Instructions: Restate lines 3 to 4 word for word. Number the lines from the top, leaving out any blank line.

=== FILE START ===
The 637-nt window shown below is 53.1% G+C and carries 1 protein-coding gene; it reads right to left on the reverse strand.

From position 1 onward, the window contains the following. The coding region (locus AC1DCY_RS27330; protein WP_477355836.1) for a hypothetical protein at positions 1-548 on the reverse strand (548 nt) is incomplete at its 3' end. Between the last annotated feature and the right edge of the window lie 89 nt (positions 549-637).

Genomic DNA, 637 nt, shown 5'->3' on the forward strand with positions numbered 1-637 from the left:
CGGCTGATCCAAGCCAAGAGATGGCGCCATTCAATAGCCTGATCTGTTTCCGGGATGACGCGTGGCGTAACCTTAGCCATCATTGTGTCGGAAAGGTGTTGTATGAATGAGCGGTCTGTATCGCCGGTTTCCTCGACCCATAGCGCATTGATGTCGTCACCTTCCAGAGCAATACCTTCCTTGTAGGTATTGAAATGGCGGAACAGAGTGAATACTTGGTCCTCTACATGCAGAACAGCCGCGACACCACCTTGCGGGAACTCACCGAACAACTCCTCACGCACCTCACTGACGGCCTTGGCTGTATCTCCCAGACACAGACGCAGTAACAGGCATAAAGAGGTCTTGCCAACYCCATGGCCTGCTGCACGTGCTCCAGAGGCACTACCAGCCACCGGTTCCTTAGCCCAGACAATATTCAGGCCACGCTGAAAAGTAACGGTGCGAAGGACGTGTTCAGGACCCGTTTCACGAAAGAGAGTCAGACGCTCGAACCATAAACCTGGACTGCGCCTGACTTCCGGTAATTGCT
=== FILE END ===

Genomic DNA, 637 nt, shown 5'->3' on the forward strand with positions numbered 1-637 from the left:
CGGCTGATCCAAGCCAAGAGATGGCGCCATTCAATAGCCTGATCTGTTTCCGGGATGACGCGTGGCGTAACCTTAGCCATCATTGTGTCGGAAAGGTGTTGTATGAATGAGCGGTCTGTATCGCCGGTTTCCTCGACCCATAGCGCATTGATGTCGTCACCTTCCAGAGCAATACCTTCCTTGTAGGTATTGAAATGGCGGAACAGAGTGAATACTTGGTCCTCTACATGCAGAACAGCCGCGACACCACCTTGCGGGAACTCACCGAACAACTCCTCACGCACCTCACTGACGGCCTTGGCTGTATCTCCCAGACACAGACGCAGTAACAGGCATAAAGAGGTCTTGCCAACYCCATGGCCTGCTGCACGTGCTCCAGAGGCACTACCAGCCACCGGTTCCTTAGCCCAGACAATATTCAGGCCACGCTGAAAAGTAACGGTGCGAAGGACGTGTTCAGGACCCGTTTCACGAAAGAGAGTCAGACGCTCGAACCATAAACCTGGACTGCGCCTGACTTCCGGTAATTGCT